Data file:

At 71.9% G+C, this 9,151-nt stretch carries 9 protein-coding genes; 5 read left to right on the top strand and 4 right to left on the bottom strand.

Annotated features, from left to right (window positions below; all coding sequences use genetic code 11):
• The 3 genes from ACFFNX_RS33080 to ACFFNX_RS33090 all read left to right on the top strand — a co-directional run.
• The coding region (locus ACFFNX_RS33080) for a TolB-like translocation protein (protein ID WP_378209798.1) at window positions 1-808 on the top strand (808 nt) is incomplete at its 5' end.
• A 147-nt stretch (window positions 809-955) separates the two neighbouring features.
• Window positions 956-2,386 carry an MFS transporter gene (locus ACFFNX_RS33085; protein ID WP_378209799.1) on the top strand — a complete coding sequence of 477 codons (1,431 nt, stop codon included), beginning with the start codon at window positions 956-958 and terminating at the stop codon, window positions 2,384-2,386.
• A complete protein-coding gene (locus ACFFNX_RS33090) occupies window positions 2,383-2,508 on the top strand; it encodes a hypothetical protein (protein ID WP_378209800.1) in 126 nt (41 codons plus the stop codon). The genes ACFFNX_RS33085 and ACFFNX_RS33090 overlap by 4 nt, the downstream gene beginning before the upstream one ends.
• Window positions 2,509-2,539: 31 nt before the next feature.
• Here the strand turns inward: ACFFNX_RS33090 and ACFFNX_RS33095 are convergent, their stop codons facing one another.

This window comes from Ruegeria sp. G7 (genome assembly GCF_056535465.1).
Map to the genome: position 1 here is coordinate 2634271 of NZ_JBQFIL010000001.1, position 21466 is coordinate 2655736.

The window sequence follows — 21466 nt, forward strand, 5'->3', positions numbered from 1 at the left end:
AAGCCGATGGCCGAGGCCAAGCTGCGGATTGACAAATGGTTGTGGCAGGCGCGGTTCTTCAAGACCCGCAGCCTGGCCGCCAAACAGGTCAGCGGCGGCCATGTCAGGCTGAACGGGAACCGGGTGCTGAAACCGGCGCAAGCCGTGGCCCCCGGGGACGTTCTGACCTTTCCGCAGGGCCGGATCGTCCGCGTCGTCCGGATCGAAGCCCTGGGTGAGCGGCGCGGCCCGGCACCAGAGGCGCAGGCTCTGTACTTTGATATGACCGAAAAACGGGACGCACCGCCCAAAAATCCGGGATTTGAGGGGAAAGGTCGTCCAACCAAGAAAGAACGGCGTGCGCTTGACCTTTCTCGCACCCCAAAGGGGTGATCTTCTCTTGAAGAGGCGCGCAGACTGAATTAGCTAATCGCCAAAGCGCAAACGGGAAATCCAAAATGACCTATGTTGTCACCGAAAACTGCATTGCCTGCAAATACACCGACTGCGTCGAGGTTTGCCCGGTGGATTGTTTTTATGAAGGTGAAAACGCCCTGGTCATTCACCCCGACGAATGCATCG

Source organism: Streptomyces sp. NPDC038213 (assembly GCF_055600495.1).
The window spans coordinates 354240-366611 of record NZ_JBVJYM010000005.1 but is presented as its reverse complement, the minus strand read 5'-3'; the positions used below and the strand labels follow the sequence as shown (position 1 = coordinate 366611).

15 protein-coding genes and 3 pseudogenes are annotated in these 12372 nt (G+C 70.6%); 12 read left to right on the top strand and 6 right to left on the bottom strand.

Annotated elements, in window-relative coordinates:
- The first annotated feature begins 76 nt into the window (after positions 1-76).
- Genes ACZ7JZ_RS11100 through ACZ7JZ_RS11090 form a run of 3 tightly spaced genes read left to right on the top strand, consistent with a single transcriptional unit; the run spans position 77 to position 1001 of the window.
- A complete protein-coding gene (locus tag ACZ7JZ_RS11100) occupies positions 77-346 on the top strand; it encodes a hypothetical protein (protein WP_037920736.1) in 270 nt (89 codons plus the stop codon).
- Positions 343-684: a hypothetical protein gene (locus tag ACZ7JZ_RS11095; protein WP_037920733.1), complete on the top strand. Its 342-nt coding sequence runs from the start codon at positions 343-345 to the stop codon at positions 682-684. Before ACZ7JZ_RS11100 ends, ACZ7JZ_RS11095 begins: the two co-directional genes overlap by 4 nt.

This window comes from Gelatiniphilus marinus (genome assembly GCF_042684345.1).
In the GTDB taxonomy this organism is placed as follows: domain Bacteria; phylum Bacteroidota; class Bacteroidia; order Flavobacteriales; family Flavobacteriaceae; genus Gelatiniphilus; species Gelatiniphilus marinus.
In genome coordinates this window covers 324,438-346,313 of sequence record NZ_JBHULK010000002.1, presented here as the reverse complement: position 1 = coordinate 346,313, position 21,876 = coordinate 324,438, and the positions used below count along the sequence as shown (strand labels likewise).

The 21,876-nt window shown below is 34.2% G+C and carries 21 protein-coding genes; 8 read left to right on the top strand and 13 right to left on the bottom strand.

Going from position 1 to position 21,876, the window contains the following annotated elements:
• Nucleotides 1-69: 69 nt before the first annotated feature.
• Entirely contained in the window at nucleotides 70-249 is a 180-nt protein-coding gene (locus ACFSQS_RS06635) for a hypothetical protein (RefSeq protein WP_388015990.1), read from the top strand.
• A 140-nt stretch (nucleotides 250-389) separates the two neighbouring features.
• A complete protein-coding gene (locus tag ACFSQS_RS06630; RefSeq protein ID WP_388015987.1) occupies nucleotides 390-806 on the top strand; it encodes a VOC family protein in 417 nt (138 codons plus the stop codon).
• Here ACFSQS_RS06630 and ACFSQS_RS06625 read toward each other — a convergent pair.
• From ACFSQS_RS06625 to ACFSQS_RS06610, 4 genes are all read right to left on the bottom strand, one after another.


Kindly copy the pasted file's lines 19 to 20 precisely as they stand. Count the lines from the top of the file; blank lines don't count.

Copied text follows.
- Genes ACZ7JZ_RS11100 through ACZ7JZ_RS11090 form a run of 3 tightly spaced genes read left to right on the top strand, consistent with a single transcriptional unit; the run spans position 77 to position 1001 of the window.
- A complete protein-coding gene (locus tag ACZ7JZ_RS11100) occupies positions 77-346 on the top strand; it encodes a hypothetical protein (protein WP_037920736.1) in 270 nt (89 codons plus the stop codon).